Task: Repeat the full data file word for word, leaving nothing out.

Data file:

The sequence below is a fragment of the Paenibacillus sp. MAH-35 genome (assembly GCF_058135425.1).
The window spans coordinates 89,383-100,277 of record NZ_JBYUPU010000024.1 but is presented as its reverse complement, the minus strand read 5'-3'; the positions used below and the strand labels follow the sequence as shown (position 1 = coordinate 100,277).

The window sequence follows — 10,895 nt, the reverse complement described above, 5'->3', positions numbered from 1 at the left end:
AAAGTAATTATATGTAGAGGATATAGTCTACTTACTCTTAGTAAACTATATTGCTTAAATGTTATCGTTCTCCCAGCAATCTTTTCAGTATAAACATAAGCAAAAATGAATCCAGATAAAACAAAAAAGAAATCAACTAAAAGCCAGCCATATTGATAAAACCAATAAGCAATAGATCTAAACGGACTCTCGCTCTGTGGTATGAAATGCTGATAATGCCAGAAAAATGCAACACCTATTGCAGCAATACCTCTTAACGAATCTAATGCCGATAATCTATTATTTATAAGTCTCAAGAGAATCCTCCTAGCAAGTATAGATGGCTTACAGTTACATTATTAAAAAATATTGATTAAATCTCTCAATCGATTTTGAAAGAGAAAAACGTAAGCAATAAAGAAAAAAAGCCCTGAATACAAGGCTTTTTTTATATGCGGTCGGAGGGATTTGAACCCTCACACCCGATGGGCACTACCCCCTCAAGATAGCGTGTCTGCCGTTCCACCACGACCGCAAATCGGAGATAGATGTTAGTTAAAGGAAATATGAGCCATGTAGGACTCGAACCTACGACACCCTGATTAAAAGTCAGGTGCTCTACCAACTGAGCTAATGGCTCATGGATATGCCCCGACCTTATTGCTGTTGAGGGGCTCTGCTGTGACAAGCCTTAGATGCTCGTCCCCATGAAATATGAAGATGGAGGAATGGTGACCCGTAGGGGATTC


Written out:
The sequence below is a fragment of the Paenibacillus sp. MAH-35 genome (assembly GCF_058135425.1).
The window spans coordinates 89,383-100,277 of record NZ_JBYUPU010000024.1 but is presented as its reverse complement, the minus strand read 5'-3'; the positions used below and the strand labels follow the sequence as shown (position 1 = coordinate 100,277).

The window sequence follows — 10,895 nt, the reverse complement described above, 5'->3', positions numbered from 1 at the left end:
AAAGTAATTATATGTAGAGGATATAGTCTACTTACTCTTAGTAAACTATATTGCTTAAATGTTATCGTTCTCCCAGCAATCTTTTCAGTATAAACATAAGCAAAAATGAATCCAGATAAAACAAAAAAGAAATCAACTAAAAGCCAGCCATATTGATAAAACCAATAAGCAATAGATCTAAACGGACTCTCGCTCTGTGGTATGAAATGCTGATAATGCCAGAAAAATGCAACACCTATTGCAGCAATACCTCTTAACGAATCTAATGCCGATAATCTATTATTTATAAGTCTCAAGAGAATCCTCCTAGCAAGTATAGATGGCTTACAGTTACATTATTAAAAAATATTGATTAAATCTCTCAATCGATTTTGAAAGAGAAAAACGTAAGCAATAAAGAAAAAAAGCCCTGAATACAAGGCTTTTTTTATATGCGGTCGGAGGGATTTGAACCCTCACACCCGATGGGCACTACCCCCTCAAGATAGCGTGTCTGCCGTTCCACCACGACCGCAAATCGGAGATAGATGTTAGTTAAAGGAAATATGAGCCATGTAGGACTCGAACCTACGACACCCTGATTAAAAGTCAGGTGCTCTACCAACTGAGCTAATGGCTCATGGATATGCCCCGACCTTATTGCTGTTGAGGGGCTCTGCTGTGACAAGCCTTAGATGCTCGTCCCCATGAAATATGAAGATGGAGGAATGGTGACCCGTAGGGGATTC